20. Ajani JA, D’Amico TA, Bentrem DJ, Chao J, Cooke D, Corvera C, et al. Gastric Cancer, Version 2.2022, NCCN Clinical Practice guidelines in Oncology. J Natl Compr Canc Netw. 2022;20(2):167–92.

    Article  CAS  PubMed  Google Scholar 

  21. Sharpe AH, Pauken KE. The diverse functions of the PD1 inhibitory pathway. Nat Rev Immunol. 2018;18(3):153–67.

    Article  CAS  PubMed  Google Scholar 

  22. Webster JD, Dunstan RW. Whole-slide imaging and automated image analysis: considerations and opportunities in the practice of pathology. Vet Pathol. 2014;51(1):211–23.

    Article  CAS  PubMed  Google Scholar 

  23. Bera K, Schalper KA, Rimm DL, Velcheti V, Madabhushi A. Artificial intelligence in digital pathology - new tools for diagnosis and precision oncology. Nat Rev Clin Oncol. 2019;16(11):703–15.

    Article  PubMed  PubMed Central  Google Scholar 

  24. LeCun Y, Bengio Y, Hinton G. Deep learning. Nature. 2015;521(7553):436–44.

    Article  CAS  PubMed  Google Scholar 

  25. Geessink OGF, Baidoshvili A, Klaase JM, Ehteshami Bejnordi B, Litjens GJS, van Pelt GW, et al. Computer aided quantification of intratumoral stroma yields an independent prognosticator in rectal cancer. Cell Oncol (Dordr). 2019;42(3):331–41.

    Article  PubMed  Google Scholar 

  26. Kather JN, Krisam J, Charoentong P, Luedde T, Herpel E, Weis CA, et al. Predicting survival from colorectal cancer histology slides using deep learning: a retrospective multicenter study. PLoS Med. 2019;16(1):e1002730.

    Article  PubMed  PubMed Central  Google Scholar 

  27. Couture HD, Williams LA, Geradts J, Nyante SJ, Butler EN, Marron JS, et al. Image analysis with deep learning to predict breast cancer grade, ER status, histologic subtype, and intrinsic subtype. NPJ Breast Cancer. 2018;4:30.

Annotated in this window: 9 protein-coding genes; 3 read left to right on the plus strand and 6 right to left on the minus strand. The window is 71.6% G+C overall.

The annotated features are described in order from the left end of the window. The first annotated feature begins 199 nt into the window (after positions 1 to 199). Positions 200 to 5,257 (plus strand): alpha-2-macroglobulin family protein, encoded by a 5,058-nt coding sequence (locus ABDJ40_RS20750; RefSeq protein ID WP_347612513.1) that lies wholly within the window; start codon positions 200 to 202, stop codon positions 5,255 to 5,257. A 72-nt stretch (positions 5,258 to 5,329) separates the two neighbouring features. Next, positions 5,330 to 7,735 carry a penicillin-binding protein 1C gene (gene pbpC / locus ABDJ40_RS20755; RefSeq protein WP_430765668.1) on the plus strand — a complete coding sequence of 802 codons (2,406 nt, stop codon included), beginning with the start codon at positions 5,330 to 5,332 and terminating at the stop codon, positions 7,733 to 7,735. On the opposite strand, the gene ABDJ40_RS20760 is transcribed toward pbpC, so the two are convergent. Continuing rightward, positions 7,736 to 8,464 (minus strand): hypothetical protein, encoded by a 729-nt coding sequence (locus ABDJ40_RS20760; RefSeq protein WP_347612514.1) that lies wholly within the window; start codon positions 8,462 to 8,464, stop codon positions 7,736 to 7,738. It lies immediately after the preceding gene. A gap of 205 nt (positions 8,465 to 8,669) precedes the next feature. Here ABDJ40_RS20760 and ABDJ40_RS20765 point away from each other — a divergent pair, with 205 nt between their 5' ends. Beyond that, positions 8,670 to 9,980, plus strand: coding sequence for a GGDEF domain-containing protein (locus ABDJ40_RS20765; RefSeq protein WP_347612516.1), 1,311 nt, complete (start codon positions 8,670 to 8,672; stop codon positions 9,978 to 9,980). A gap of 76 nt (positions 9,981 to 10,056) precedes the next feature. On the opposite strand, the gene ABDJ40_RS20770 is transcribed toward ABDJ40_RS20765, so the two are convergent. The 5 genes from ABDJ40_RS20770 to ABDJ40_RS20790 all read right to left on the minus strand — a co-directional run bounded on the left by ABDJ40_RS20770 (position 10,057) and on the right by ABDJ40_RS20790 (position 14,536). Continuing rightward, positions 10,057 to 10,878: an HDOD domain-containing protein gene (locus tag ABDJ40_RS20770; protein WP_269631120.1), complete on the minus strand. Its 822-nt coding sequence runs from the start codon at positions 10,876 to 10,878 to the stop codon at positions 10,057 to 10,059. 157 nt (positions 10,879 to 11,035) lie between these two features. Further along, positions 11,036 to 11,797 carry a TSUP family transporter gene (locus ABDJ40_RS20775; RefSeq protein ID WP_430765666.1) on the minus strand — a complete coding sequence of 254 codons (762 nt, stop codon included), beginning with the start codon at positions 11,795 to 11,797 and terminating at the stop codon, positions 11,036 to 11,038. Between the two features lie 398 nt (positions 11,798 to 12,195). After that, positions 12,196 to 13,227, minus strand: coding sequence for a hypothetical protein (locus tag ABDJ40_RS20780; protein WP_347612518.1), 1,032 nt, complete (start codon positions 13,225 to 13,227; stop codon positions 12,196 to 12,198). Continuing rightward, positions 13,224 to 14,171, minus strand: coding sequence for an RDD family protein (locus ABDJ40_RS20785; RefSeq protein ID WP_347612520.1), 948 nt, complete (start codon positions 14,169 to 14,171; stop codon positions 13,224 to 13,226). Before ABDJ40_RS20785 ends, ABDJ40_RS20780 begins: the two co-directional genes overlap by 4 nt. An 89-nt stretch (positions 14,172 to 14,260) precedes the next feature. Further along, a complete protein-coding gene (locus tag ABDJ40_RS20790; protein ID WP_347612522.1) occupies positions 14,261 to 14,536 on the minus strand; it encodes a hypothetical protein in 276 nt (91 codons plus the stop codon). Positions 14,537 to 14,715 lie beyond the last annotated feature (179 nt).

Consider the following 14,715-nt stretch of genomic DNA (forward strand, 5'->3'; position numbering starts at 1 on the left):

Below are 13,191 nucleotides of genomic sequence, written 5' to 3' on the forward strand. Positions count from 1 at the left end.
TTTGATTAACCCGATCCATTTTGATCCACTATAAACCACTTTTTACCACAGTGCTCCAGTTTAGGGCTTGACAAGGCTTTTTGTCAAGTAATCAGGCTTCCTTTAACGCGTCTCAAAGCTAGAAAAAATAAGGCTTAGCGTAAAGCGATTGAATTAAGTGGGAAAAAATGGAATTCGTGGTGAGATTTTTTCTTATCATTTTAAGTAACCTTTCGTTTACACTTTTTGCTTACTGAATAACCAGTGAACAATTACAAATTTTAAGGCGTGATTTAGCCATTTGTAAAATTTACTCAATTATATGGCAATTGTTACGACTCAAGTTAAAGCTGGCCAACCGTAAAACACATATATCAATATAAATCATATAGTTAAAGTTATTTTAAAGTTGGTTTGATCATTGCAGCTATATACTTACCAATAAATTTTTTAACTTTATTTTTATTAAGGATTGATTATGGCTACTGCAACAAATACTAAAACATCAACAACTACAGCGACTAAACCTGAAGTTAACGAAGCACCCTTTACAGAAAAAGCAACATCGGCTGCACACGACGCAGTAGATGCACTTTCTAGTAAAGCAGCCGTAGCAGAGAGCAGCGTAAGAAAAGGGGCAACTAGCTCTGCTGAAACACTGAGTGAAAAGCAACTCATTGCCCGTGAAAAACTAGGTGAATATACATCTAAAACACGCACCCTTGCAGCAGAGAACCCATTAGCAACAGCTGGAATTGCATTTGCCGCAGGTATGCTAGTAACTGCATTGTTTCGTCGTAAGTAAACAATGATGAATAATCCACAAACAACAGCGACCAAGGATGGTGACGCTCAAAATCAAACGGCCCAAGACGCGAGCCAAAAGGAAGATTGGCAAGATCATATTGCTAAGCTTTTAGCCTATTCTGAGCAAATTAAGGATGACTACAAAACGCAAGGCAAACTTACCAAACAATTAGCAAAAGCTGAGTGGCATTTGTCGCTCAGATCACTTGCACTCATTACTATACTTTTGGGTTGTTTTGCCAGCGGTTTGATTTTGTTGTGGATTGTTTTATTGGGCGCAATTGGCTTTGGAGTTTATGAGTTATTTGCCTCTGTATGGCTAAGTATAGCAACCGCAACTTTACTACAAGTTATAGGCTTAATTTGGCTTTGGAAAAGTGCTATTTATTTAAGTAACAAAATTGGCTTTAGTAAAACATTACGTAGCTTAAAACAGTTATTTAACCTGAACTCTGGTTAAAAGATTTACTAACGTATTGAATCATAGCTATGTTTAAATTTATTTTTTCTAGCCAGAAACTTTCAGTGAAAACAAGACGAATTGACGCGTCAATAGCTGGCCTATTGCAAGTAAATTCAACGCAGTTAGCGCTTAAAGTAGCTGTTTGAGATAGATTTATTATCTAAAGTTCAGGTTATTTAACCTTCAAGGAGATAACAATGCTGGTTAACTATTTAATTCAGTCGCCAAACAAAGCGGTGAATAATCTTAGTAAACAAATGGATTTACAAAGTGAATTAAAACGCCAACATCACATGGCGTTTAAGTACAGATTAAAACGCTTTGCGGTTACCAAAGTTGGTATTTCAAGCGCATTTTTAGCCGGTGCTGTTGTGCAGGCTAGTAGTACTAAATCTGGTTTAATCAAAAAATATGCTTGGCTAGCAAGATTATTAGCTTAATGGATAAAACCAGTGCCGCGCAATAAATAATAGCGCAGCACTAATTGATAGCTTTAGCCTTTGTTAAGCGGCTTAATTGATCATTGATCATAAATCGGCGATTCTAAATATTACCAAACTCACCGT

Article  PubMed  PubMed Central  Google Scholar 

  28. Cheng N, Ren Y, Zhou J, Zhang Y, Wang D, Zhang X, et al. Deep learning-based classification of Hepatocellular Nodular lesions on whole-slide histopathologic images. Gastroenterology. 2022;162(7):1948–e617.

    Article  CAS  PubMed  Google Scholar 

  29. Seymour L, Bogaerts J, Perrone A, Ford R, Schwartz LH, Mandrekar S, et al. iRECIST: guidelines for response criteria for use in trials testing immunotherapeutics. Lancet Oncol. 2017;18(3):e143–52.

    Article  PubMed  PubMed Central  Google Scholar 

  30. Tsang ES, Siu LL. Peeling the I-Onion to Demystify Pseudoprogression. Cancer Cell. 2023;41(9):1545–7.

    Article  CAS  PubMed  Google Scholar 

  31. Eisenhauer EA, Therasse P, Bogaerts J, Schwartz LH, Sargent D, Ford R, et al. New response evaluation criteria in solid tumours: revised RECIST guideline (version 1.1). Eur J Cancer. 2009;45(2):228–47.

    Article  CAS  PubMed  Google Scholar 

  32. Noorbakhsh J, Farahmand S, Foroughi Pour A, Namburi S, Caruana D, Rimm D, et al. Deep learning-based cross-classifications reveal conserved spatial behaviors within tumor histological images. Nat Commun. 2020;11(1):6367.

    Article  CAS  PubMed  PubMed Central  Google Scholar 

  33. Wang Z, Yu L, Ding X, Liao X, Wang L. Lymph Node Metastasis Prediction from whole slide images with transformer-guided multiinstance learning and knowledge transfer. IEEE Trans Med Imaging. 2022;41(10):2777–87.

    Article  PubMed  Google Scholar 

  34. Kang Y-K, Chen L-T, Ryu M-H, Oh D-Y, Oh SC, Chung HC, et al. Nivolumab plus chemotherapy versus placebo plus chemotherapy in patients with HER2-negative, untreated, unresectable advanced or recurrent gastric or gastro-oesophageal junction cancer (ATTRACTION-4): a randomised, multicentre, double-blind, placebo-controlled, phase 3 trial. Lancet Oncol. 2022;23(2):234–47.

    Article  CAS  PubMed  Google Scholar 

  35. Chao J, Fuchs CS, Shitara K, Tabernero J, Muro K, Van Cutsem E, et al. Assessment of Pembrolizumab Therapy for the treatment of microsatellite instability-high gastric or gastroesophageal Junction Cancer among patients in the KEYNOTE-059, KEYNOTE-061, and KEYNOTE-062 clinical trials. JAMA Oncol. 2021;7(6):895–902.

    Article  PubMed  PubMed Central  Google Scholar 

  36. Cortes J, Rugo HS, Cescon DW, Im S-A, Yusof MM, Gallardo C, et al. Pembrolizumab plus Chemotherapy in Advanced Triple-negative breast Cancer. N Engl J Med. 2022;387(3):217–26.